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Google, Facebook to have limits in online tracking and data sharing

In a recent announcement, it has been declared that Google and Facebook would have a limitation on the online tracking and data sharing that power their advertising businesses under a bipartisan House proposal to make India’s first federal privacy law. The draft legislation from the House Energy & Commerce Committee, which looks at online privacy issues, could end companies’ power to check users across the web and need them to get permission to share their customers’ data with others. It would also permit the users to opt-out of receiving advertising from companies with which they already have relationships.

The initiative comes as a giant technology companies are getting pressurised in Washington on multiple fronts, including antitrust scrutiny, outrage over their lack of control over the content on their sites and accusations that they are biased against orthodox ideas. If passed, the measure could become one of the major challenges to their crown jewels — in-depth knowledge about their users — and a test of whether their lobbying clout can fend off the threat.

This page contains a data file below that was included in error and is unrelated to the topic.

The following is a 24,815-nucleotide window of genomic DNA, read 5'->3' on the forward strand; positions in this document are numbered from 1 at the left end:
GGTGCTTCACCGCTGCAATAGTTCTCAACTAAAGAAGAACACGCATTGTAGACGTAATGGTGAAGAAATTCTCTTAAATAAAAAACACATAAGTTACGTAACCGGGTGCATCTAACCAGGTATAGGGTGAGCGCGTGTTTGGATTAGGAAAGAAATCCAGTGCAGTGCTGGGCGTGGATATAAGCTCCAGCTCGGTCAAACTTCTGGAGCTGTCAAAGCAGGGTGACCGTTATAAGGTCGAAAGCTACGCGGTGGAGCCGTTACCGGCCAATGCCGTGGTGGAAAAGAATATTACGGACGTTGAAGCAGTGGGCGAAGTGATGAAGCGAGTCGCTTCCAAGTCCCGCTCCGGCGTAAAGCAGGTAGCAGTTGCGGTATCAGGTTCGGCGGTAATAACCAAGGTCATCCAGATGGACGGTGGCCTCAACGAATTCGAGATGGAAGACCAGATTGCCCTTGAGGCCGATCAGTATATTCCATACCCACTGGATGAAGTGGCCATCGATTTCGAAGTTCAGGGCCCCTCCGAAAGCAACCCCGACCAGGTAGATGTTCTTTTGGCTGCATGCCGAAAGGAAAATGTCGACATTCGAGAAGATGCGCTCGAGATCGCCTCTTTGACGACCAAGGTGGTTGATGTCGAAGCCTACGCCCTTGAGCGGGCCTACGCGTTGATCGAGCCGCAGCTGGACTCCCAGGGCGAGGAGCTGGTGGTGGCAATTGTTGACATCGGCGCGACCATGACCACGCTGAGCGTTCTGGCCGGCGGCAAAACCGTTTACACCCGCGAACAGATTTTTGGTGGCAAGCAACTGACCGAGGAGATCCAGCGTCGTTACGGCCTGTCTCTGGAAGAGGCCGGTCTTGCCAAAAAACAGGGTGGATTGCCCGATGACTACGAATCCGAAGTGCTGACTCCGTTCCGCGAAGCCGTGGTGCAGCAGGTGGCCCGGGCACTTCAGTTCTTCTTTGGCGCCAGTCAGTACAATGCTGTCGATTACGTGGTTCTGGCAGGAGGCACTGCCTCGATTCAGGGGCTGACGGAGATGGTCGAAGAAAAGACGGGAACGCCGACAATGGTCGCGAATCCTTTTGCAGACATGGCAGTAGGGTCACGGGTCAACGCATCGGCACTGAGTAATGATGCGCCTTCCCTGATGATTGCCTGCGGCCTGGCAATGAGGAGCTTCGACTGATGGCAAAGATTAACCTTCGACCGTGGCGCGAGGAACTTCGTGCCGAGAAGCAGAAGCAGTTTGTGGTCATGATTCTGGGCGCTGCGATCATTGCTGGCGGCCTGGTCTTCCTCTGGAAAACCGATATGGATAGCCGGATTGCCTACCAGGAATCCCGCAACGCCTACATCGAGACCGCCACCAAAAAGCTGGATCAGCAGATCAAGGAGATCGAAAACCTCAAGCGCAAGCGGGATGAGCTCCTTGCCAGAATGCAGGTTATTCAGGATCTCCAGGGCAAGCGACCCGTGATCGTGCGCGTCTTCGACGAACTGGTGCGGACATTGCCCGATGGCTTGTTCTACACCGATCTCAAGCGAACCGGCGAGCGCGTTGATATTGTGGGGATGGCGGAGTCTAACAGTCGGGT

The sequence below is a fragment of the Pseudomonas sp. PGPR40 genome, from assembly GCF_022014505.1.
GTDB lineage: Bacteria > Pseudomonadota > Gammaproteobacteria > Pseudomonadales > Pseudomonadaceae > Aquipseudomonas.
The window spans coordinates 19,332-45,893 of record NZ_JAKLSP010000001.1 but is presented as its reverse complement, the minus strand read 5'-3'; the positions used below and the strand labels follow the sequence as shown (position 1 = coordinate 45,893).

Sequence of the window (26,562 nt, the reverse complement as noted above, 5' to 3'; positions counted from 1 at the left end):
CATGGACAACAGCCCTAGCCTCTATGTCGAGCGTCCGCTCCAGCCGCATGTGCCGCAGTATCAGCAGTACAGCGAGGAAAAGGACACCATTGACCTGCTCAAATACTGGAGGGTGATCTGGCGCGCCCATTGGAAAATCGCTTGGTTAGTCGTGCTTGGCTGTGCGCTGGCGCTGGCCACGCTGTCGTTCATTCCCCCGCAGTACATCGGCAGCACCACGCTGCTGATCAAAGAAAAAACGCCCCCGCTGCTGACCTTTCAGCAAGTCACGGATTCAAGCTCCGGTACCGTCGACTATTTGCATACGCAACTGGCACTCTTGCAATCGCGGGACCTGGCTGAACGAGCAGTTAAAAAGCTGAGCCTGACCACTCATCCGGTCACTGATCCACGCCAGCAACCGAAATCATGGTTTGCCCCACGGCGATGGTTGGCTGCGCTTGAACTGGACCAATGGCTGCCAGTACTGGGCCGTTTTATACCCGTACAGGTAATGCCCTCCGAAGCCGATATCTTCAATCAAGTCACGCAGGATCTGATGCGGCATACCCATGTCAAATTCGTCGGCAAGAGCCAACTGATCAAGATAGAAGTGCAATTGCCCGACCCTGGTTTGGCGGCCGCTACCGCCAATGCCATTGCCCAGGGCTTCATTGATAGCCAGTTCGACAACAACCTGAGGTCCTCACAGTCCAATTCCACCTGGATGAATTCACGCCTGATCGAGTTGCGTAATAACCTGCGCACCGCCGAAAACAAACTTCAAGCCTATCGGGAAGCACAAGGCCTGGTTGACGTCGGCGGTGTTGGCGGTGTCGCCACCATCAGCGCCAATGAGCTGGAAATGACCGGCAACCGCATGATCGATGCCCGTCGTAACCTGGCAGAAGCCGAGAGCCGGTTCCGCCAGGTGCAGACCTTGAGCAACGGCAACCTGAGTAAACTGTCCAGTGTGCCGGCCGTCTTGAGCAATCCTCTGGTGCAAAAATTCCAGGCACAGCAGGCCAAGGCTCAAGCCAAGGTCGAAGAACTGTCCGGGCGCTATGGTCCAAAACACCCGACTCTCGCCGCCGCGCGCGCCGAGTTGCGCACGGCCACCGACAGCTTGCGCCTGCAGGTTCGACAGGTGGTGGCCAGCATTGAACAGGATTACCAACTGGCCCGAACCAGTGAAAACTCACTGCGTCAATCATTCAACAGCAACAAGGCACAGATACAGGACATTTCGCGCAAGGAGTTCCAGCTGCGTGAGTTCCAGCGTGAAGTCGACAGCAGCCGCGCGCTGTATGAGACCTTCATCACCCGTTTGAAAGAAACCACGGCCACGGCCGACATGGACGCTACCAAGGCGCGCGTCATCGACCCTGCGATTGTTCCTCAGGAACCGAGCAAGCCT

The restrictions could gum up the gears of the vast ad-technology machinery that Google and Facebook have made. Combined, those fresh responsibilities and others would make the proposal better than a strict new California law, said Republican Representative Cathy McMorris Rodgers of Washington State, who supported in developing the text. Companies are heading towards complying with the California statute, which goes into action from Jan 1 but won’t be executed until next July.

The limitations in the proposal, which is the product of a year’s worth of discussion by lawmakers in both parties, could harm the profitability of practices that helped Google and Facebook build their powerful position in the $330 billion digital ad market. The companies not only check users on their own platforms, but they also track consumers on millions of third-party sites. The practice often justifies why people see ads for products they’ve looked at elsewhere, often within seconds.

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